Saturday, September, 24, 2022 12:37:13

Toyota Research Institute (TRI) has reportedly teamed up with Northwestern University, Illinois with the aim of developing the first-ever nanomaterial data factory in the world. This alliance will support the advanced development, design, and discovery of new materials. 

Evidently, the duo has unveiled a novel Machine Learning (ML) algorithm with capabilities to sift through the university’s new Megalibraries, which comprise of a vast collection of new inorganic materials, at record speeds.

Ultimately, these record stacks create the nanomaterial data factory, which will help build and mine large volumes of high-quality and complex first-party data.

Notably, the new AI-based technique taps into a diverse set of parameters, collects data, and then stimulates AI to search the material catalog to effectively find the most suitable materials for a given application.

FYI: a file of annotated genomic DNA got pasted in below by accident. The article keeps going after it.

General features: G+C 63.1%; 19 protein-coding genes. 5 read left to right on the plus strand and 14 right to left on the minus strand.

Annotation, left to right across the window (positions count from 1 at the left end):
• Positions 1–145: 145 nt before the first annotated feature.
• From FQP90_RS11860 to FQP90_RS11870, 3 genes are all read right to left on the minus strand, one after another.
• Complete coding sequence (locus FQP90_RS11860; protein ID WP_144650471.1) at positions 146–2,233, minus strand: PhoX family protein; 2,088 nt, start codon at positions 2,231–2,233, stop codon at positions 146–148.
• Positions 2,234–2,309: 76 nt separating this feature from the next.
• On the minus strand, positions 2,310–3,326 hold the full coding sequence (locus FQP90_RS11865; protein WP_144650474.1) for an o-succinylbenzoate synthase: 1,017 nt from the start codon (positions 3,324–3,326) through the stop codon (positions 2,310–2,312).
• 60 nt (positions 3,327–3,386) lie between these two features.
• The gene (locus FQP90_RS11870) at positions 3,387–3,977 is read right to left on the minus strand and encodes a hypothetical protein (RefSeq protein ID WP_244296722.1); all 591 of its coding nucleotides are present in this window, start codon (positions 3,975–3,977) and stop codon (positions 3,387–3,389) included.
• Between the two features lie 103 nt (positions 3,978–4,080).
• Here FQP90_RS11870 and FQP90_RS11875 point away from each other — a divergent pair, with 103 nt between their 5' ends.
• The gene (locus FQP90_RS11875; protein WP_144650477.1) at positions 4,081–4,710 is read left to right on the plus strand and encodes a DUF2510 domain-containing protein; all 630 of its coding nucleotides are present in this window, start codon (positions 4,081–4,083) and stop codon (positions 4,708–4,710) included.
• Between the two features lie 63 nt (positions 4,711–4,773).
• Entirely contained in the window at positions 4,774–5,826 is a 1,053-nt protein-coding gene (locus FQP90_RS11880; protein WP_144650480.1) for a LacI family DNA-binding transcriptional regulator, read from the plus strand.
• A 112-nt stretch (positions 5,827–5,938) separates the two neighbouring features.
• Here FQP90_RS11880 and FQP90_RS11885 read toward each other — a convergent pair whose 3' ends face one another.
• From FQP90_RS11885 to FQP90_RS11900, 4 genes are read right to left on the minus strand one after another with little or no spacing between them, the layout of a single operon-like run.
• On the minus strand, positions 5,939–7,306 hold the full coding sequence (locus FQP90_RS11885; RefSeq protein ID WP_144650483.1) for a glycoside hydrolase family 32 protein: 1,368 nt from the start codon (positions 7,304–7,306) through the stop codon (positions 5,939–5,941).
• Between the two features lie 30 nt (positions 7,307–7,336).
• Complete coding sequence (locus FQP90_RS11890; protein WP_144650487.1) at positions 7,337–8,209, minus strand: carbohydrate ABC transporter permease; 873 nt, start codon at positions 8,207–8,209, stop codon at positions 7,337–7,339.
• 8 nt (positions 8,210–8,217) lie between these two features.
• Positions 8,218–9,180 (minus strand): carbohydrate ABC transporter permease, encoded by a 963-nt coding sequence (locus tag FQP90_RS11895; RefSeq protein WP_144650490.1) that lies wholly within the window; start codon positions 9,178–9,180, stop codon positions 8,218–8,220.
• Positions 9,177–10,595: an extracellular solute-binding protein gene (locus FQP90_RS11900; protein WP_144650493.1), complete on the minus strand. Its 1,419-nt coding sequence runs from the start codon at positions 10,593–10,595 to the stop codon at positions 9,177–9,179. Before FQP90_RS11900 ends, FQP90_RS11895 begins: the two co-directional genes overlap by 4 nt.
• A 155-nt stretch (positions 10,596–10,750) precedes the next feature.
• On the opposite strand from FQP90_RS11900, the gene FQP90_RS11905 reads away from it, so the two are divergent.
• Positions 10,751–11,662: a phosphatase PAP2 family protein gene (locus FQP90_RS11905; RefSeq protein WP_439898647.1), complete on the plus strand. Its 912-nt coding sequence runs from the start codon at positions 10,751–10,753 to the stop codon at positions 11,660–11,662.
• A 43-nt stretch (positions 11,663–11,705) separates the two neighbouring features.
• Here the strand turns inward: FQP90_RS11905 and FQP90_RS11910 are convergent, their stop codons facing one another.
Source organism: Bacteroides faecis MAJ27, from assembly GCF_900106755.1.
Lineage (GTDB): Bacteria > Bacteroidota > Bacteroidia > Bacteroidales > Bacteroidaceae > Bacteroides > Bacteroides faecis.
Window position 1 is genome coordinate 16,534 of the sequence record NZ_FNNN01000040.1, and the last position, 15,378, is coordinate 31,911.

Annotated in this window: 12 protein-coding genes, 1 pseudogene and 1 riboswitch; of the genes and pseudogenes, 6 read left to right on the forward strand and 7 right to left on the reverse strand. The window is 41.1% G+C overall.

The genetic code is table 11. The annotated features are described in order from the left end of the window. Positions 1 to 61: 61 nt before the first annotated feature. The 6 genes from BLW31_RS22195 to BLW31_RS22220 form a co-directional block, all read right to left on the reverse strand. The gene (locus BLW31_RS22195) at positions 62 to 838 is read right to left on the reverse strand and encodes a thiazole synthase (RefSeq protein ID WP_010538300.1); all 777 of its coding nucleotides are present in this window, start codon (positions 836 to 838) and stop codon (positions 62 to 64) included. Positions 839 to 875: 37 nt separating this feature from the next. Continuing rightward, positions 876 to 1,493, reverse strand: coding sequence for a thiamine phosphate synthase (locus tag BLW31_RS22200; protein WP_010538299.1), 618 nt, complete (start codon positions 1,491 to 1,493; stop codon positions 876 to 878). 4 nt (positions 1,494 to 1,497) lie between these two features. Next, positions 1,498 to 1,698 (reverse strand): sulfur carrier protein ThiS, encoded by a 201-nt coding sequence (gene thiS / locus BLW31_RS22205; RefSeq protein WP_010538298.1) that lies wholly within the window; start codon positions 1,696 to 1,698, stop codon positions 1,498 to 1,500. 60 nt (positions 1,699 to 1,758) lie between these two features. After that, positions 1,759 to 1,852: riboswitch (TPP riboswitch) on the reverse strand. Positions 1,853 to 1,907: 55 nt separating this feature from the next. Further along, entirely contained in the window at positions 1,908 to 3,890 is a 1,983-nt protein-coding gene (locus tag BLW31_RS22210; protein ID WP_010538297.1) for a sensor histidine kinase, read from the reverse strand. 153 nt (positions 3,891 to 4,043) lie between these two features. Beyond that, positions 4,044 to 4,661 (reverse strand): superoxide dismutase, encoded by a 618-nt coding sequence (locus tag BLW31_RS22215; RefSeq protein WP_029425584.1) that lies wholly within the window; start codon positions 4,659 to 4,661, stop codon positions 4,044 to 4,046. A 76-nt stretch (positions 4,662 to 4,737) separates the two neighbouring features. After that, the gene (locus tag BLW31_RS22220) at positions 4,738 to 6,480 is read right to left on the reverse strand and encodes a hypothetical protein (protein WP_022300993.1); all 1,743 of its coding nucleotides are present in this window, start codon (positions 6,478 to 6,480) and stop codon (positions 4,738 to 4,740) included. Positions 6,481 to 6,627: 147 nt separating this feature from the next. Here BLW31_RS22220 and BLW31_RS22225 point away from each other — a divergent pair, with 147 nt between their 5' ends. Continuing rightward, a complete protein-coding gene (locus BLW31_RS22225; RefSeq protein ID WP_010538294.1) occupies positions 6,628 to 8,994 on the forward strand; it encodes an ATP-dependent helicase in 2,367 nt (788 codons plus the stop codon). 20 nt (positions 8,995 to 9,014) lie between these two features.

Unlike the traditional trial and error method, the newly adopted AI system is more efficient, accurate, and faster.

The AI-driven research method will unlock the scope for newer discoveries of materials by a huge margin, notably during its first application in discovering new catalysts for enhancing the efficiency of fuel-powered vehicles.

Brian Storey, Senior Director of Energy & Materials, TRI emphasized on the challenge faced in meeting the surging demand for mobility whilst limiting carbon emissions.

According to Storey, the partnership with Northwestern has facilitated faster testing and discovery of new materials compatible with batteries and fuel cells to decarbonize transportation.

Speaking on the research, Chad Mirkin, Director of the International Institute for Nanotechnology mentioned that the groundbreaking achievement is a steppingstone demonstrating the future of critical materials discovery and development.

George B. Rathmann Professor of Chemistry at Northwestern commented that with TRI, the university intends to empower the scientific community to find the best materials to accelerate its clean energy transition.

Together, Northwestern and TRI are betting on the far-reaching effects of the collaborative research on the world, as material discovery will enable high-efficiency solar cells, hydrogen production, and removal of CO2 from the air.

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